4 Key questions will guide a study of "missionary discipleship."
The purpose for gathering leaders and experts—clerical and lay—from all corners of the Church’s life is to assess the current state of evangelization in America and to explore new means of spreading the gospel. Thousands are expected to attend.
Following Pope Francis’ example in Evangelii Gaudium (The Joy of the Gospel), the Holy Father’s master plan for evangelical renewal, organizers have centered the convocation’s deliberations on joy, namely “the gospel joy that enlivens the community of disciples” (par. 21).
At the Second Vatican Council, the Church recognized herself to be “missionary by nature” (cf. Ad Gentes, 2). For three generations now, this truth as percolated in Christian minds, leading theologians and pastors to appreciate how individual discipleship itself is also essentially missionary. Thus we hear much talk today about “missionary discipleship,” a concept that the bishops want to develop at this weekend’s convocation.
Again, Pope Francis provides the catalyst for discussion. In Evangelii Gaudium, he writes: “Every Christian is a missionary to the extent that he or she has encountered the love of God in Christ Jesus: we no longer say that we are ‘disciples’ and ‘missionaries,’ but rather that we are always ‘missionary disciples’” (par. 120).
To guide the convocation’s four-day study of missionary discipleship, organizers have proposed four principal questions for discussion.
First: “What is the nature of this current historical moment in the Church and in our nation?” In typical Francis-like fashion, the convocation will begin with an exercise in discernment. Where are we? How have we gotten here? Where are we going? What are the signs of the times, and what illusions might we harbor about them? More than just a sociological survey of religion and society, the convocation’s opening discussions aim to grasp the Church in America’s current evangelical moment.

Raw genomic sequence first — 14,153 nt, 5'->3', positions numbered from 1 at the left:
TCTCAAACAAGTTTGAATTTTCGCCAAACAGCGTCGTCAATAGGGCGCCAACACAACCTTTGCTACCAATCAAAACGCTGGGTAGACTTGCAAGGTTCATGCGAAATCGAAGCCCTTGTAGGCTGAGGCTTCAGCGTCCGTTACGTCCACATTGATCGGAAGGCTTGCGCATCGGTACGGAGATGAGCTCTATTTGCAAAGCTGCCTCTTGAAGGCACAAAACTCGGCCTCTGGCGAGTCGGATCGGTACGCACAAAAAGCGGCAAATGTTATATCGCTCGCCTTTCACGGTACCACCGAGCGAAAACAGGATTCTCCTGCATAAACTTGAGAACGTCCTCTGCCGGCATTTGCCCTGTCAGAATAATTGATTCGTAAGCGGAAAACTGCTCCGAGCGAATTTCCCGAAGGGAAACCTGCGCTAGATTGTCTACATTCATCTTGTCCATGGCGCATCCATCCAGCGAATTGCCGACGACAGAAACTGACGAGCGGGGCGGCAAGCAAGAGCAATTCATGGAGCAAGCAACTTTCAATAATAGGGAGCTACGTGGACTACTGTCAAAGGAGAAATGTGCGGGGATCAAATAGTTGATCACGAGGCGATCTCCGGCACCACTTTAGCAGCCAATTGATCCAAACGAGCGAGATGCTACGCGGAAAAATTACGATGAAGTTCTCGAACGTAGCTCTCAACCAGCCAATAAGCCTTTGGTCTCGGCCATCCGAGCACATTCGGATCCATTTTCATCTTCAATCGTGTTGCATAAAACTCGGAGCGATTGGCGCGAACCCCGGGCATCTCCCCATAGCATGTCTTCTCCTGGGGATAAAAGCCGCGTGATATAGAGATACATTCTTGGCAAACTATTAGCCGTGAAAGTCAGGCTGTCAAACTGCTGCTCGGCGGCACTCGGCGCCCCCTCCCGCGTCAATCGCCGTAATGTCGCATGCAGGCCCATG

Second, participants will ask: “How do we respond to this moment as missionary disciples?” The challenge here, as organizers see it, is to assess how the Church lives and breathes at the local level, in parishes and dioceses. Is the Church’s pastoral work aimed simply at “maintaining the shop,” so to speak, or is it carried out in what Pope Francis calls a “missionary key” (par. 33)? In other words, do pastors and leaders only look inward with self-sustaining interest, or do they also look outward with evangelical zeal? More concretely, how can parishes and dioceses strike a balance between their inward and outward visions? In answering these questions, participants will have the opportunity to reflect on Pope Francis’ call to embrace the “missionary option” (par. 27).
Third: “Where are we called to go? To whom are we being sent on this mission?” In answer to this question, convocation participants will look to Pope Francis’ beloved “peripheries,” those in the parish, in the diocese, and in society. The peripheries are found anywhere there are people who need to hear the gospel. Since to them the gospel must be preached, the disciple is obligated to go to them—to the peripheries—to preach it. Often, this requires the disciple to leave what is familiar in order to bring the word of God to others, the goal being to draw those living in unfamiliar worlds into the familiar life of the Church. Christian engagement with the secular world, especially in the public square, will constitute a major part of this discussion.
Finally, convocation participants will ask: “What do we do when we get there? How will we engage the mission?” With this fourth question the convocation’s deliberations will turn to practical concerns, as developing strategies and best practices for missionary discipleship will become the topic of discussion. Specifically, participants will ask, according to organizers: “How can each and every one of us, from bishops to parish leaders to Catholics in the pews, truly be ‘Spirit-filled evangelizers’ with a heart directed toward Jesus Christ, the Gospel, and the People of God?”
Besides numerous plenary sessions and breakout discussions, the convocation’s itinerary is filled with prayer and other devotional activities. As one would expect, Mass will be offered each day. A Eucharistic procession has been planned for one morning, and Marian devotions for one evening. Confessions will be heard throughout the convocation, and a chapel has been created for private prayer before the Blessed Sacrament. Participants have been urged for weeks to prepare spiritually for the convocation, and on arrival they will find plenty to support their continued prayers.
The convocation runs through Tuesday, July 4. To follow the events on social media, use the hashtag #CatholicConvo. For the duration of the convocation, Aleteia will publish stories and interviews from Orlando.
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